An international group of psychoanalysts and film scholars address the enduring emotional legacy of the Holocaust in Cinematic Reflections on the Legacy of the Holocaust: Psychoanalytic Perspectives. Particular focus is given to how second and third generation survivors have explored and confronted the psychic reverberations of Holocaust trauma in cinema.
This book focuses on how film is particularly suited to depict Holocaust experiences with vividness and immediacy. The similarity of moving images and sound to our dream experience allows access to unconscious processing. Film has the potential to reveal the vast panorama of Holocaust history as well as its intrapsychic reverberations. Yet despite the recent prominence of Holocaust films, documentaries, and TV series as well as scholarly books and memoirs, these works lack a psychoanalytic optic that elucidates themes such as the repetition compulsion, survival guilt, disturbances in identity, and disruption of mourning that are underlying leitmotifs.
Cinematic Reflections on the Legacy of the Holocaust will be of great interest to psychoanalysts and therapists as well as to scholars in trauma, film, and Jewish studies. It is also of interest to those concerned with the prevention of genocide and mass atrocities and their long-term effects.
"This is an astonishing book. It triggers a passionate reading through images of films representing the unrepresentable Shoah and their discussion from various psychoanalytic points of view. Indeed, transference leads the reader to the discovery of his own untold history – I unexpectedly found myself in Mathausen, where my uncle had survived but of which he never spoke. At the same time, it offers a wealth of information on the historical evolution of cinematic reflections on the Holocaust since WWII. Its plurality of approaches culminates in the last chapter’s discussion, which keeps the reader at the edge of her seat as she sheds her prejudices and takes part on the ongoing process of witnessing events, as says Dori Laub, without a witness."-Françoise Davoine, Retired Faculty member, Ecole des Hautes Etudes en Sciences Sociales, Paris; former member of the Ecole Freudienne; Member, ISPS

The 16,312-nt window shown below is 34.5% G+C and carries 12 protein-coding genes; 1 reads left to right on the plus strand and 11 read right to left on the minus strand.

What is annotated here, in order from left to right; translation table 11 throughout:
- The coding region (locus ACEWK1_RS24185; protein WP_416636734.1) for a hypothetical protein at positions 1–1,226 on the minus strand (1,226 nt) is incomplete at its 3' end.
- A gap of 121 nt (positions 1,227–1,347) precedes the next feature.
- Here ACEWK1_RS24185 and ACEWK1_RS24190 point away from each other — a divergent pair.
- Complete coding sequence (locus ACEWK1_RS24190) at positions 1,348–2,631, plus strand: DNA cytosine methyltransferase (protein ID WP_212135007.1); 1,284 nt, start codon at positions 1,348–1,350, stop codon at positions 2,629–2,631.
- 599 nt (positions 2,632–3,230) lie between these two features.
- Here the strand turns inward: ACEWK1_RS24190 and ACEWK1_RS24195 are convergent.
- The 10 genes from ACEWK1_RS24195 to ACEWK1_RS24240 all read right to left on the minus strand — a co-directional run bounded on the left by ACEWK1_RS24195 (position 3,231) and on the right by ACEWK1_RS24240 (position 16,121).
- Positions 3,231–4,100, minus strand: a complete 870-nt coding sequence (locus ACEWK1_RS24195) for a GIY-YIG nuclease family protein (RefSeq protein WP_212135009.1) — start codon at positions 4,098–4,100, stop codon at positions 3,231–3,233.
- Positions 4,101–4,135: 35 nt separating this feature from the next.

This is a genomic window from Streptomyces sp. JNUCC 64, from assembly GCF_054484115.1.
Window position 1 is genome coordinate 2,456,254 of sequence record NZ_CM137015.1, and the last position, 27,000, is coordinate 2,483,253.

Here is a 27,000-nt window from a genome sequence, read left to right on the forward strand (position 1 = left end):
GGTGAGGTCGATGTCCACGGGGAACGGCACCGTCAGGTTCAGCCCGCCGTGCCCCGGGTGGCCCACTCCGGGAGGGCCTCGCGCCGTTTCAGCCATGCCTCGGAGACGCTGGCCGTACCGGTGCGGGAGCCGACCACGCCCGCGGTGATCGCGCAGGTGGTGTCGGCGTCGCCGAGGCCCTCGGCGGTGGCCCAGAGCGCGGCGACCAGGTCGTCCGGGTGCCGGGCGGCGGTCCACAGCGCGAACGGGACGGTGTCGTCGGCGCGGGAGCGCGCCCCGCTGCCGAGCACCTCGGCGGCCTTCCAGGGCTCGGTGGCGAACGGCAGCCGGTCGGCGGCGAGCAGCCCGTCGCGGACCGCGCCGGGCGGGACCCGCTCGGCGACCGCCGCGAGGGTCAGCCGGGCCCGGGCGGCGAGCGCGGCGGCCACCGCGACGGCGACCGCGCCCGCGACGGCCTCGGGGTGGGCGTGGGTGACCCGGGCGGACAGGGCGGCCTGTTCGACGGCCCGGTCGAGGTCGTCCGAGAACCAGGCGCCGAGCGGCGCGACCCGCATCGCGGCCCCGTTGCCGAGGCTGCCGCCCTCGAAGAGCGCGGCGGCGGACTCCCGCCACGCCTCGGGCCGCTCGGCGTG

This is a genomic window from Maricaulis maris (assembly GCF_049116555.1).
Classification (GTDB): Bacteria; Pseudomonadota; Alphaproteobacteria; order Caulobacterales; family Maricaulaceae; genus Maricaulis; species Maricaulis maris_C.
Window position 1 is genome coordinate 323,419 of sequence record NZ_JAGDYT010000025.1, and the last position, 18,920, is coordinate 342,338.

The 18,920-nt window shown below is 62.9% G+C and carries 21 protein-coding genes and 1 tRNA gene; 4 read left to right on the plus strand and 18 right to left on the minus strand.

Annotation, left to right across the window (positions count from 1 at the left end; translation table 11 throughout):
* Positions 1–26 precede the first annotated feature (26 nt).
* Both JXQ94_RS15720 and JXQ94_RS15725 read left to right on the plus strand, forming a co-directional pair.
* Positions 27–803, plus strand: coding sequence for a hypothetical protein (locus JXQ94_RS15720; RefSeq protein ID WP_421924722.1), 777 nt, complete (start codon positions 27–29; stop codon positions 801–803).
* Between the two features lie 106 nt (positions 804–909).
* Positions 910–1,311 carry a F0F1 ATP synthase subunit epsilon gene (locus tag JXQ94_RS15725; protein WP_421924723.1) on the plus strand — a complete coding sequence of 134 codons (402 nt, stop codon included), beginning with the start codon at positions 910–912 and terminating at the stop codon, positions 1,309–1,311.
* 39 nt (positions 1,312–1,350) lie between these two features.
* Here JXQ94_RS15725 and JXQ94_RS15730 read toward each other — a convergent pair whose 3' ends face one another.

"Bruce Sklarew and Diana Diamond have gathered inquiries covering representation, memorialization, trauma and transcendence. The result is a collection that illuminates the intersections of cinematic storytelling and psychoanalytic exploration. With a focus on seminal movies such as The Pawnbroker, Hiroshima mon amour and Son of Saul, it calls attention to the horrific as well as therapeutic aspects of films that have confronted the Shoah and its legacy."-Annette Insdorf, Columbia University Film Professor and author of Indelible Shadows: Film and the Holocaust
Table of Contents
Introduction by Diana Diamond, Ph.D.
The art and angst of viewing Holocaust films by Bruce Sklarew, M.D.
Six Million and One: A documentary by Anna Ornstein, M.D.
Between forgetting and remembering: Two films of Alain Resnais by Lissa Weinstein, Ph.D.
The Pawnbroker by Robert Winer, M.D.
Multiplicity, Dissociation and Mentalization in Hannah Arendt by Pam Katz and Margarethe von Trotta by Diana Diamond, Ph.D. and Elliot Jurist, Ph.D.
From Shoah to Son of Saul: Cinematic Traces and Intergenerational Dialogues by Catherine Portuges, Ph.D.
Son of Saul: The remains of civilization by Clara Mucci, Ph.D.
Sadomasochistic regression in The Night Porter byBruce H. Sklarew, M.D.
To know or not to know? Common themes in Ida and The Flat by Emanuel Berman, Ph.D.
Inheriting Nazisim: Refelections on the film Two or Three Things I Know about Him by Régine Waintrater, Ph.D.
Discussion by Nanette Auerhahn, Ph.D. and Dori Laub, M.D.
About the Editors
Diana Diamond is Professor of Psychology at City University of New York, and is on the faculty of the NYU Postdoctoral Program in Psychotherapy and Psychoanalysis and the Weill Cornell Medical College. She has written numerous articles on personality disorders, attachment theory and research, mental representation and the application of psychoanalytic theory to the understanding of narrative and symbolism in cinema. She is the co-author or co-editor of four books, including Attachment and Sexuality (Routledge, 2008) and the forthcoming A Clinical Guide to Treating Narcissistic Disorders: A Transference Focused Psychotherapy (Guilford Press). She is also in private practice of individual and couple therapy and psychoanalysis in New York City.
Bruce Sklarew is a practicing analyst in Chevy Chase, MD who co-edited four books, including The Last Emperor: Multiple Takes (Wayne State) and Bernardo Bertolucci: Interviews (University of Mississippi), and authored over fifty papers on film and applied analysis in communities. He originated Recover, a bereavement program at the D.C. Morgue. He is the film editor for The American Psychoanalyst and The International Journal for Applied Psychoanalytic Study.